This week, we asked two more of our Upper Elementary teachers, Mark Harvey and Shelley Sommer, to share some of their favorite stories that illustrate those moments of joyful discovery when an idea really clicks for a student and the “aha!” epiphany brings new life to learning.
Mark’s Kite Story
Teaching in a Montessori setting provides for many direct experiences of Aha moments. These can occur whether students are utilizing age-appropriate materials to master concepts, engaging in discussions (formally or not), figuring out how to read graphs, discovering a connection between events, or solving a complex or simple question. Reaching that Aha moment can be as rewarding for the teacher as it is for the child. Even those who are less vocal about their discovery usually show brightened faces and eyes during their moment of clarity.
The sixth-years recently designed and built kites using very light dowels and thin plastic. They did this as a culminating project to further implement ratio and proportion work. Part of the on-going project involved tracking and analyzing (other) pertinent data to then determine what adjustments needed to be made to their design in order to make it more effective. Placement of the crossing dowels was their decision. One child who placed the rod’s centers over each other created a shape that easily tipped and flipped as he tried to fly it. After many attempts he said, “I know…I’ll add a tail to give weight to one corner.” He excitedly looked for the nearest usable material and found some yarn. Upon creating a cord, he taped it to the bottom of the kite and asked, “Can I go test it now?” So, out we went again, to make further discoveries about wind currents and proper tension needed to assist in lift.
In the social realm, I have also observed aha moments pertaining to the group in general. One example of this is evident through the children realizing the effectiveness of the class meeting structure, and then implementing it on their own. Shortly into the year the students ran and participated in the meetings with little to no redirection from us, the teachers; therefore, meeting a landmark moment. Using this structure, the children recently came upon another aha moment. The students were listing sandwich options to prepare for an upcoming Upper Elementary-provided staff lunch menu, with the proceeds going to our Heifer fund raising. Eventually they realized there were many meat options but only one vegetarian option. Someone said, “Hey, one option isn’t enough.” The light bulb went off for the group at that point and in turn they provided more to decide upon.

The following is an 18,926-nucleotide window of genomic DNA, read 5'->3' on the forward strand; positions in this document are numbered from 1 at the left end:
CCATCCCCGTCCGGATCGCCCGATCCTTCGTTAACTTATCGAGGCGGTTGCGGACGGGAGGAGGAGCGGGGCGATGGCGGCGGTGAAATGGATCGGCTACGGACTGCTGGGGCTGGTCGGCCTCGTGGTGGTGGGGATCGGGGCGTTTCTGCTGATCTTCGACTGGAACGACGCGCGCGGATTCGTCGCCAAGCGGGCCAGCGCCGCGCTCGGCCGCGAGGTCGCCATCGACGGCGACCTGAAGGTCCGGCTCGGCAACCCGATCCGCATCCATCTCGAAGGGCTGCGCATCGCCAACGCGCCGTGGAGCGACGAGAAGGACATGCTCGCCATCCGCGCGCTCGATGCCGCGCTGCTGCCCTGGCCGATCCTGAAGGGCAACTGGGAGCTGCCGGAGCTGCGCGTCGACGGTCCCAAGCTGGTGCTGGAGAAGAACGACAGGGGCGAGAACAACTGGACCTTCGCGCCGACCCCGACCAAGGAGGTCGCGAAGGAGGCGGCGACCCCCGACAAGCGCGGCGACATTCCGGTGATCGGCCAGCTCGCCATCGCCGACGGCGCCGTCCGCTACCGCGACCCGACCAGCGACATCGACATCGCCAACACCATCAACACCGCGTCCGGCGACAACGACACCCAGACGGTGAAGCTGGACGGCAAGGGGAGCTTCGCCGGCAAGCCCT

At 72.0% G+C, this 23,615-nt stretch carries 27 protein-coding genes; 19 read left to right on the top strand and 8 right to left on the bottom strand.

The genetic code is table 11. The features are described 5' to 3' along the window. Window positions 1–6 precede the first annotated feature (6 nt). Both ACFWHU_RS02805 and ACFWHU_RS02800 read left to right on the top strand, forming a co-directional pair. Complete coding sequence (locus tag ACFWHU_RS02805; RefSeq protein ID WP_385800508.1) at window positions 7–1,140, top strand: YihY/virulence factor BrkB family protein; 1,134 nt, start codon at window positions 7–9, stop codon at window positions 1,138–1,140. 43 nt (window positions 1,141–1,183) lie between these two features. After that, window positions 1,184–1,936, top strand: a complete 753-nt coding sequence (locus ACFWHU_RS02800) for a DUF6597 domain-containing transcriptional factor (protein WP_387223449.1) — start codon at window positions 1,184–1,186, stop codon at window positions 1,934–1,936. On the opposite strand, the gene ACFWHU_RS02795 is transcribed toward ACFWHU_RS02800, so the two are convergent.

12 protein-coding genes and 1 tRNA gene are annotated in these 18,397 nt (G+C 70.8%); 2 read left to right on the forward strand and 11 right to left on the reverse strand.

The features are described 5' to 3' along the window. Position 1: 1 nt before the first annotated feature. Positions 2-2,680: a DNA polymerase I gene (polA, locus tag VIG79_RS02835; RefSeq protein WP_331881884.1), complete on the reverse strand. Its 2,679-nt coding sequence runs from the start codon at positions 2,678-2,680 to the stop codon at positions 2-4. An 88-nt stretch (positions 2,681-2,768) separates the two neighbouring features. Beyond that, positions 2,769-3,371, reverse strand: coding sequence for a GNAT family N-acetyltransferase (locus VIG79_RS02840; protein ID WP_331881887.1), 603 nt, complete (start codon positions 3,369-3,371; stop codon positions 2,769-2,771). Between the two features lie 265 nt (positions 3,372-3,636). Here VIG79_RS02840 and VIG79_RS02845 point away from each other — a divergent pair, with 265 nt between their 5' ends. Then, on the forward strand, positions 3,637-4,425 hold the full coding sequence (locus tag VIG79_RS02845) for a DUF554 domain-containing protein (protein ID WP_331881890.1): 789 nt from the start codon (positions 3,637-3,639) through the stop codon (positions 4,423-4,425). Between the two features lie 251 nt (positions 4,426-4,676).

These moments are a large part of what I enjoy as a teacher, whether directly or indirectly. Each child has many of these moments as they progress through their education and life. My role is to cultivate these moments and take note when they arise.
Shelley’s Symbolism Story
Reading good books with 5th and 6th grade students is wonderful. The kids are imaginative and enthusiastic—and they are just beginning to understand the power of literature. One of the concepts we introduce over the course of the year is symbolism.
In order to show the students how authors use symbols to convey meaning, we begin with picture books. I might show a picture of a character who feels sad and point out that it is no coincidence that the accompanying picture shows rain and closed doors. And, then, we look at the end of the book where, of course, the sun is out, birds are singing, and the windows are wide open.
From there, we begin looking for symbols in text. I direct them to clues that point to some further development in a story—for example, calling attention to a garden that was stagnant during the book’s central conflict, but has “new buds” on the trees at the end.
I encourage them to pay attention to things that may have escaped their attention when they were younger: colors, weather, doors, and windows. The “Aha” moments are theirs, not mine, and it’s rewarding to watch them begin reading at a higher level. It’s literally as if a light switch has been flipped on when they see that, in Tangerine, for example, the character who wears glasses because he has trouble seeing, actually “sees” better than anyone in the book.
In their eagerness to play this new “game,” the kids sometimes begin finding things where nothing is there. They think everything means something. I always think of Natalie Babbitt, the author of Tuck Everlasting, who when repeatedly asked the meaning of the man in the yellow suit, replied that sometimes a man in a yellow suit is just a man in a yellow suit! Regardless of their stumbles along the way, it is a privilege to watch them continue their journey as readers and thinkers.
[This post originally appeared in Rhythm & News, the Inly School newsletter, on April 24, 2009.]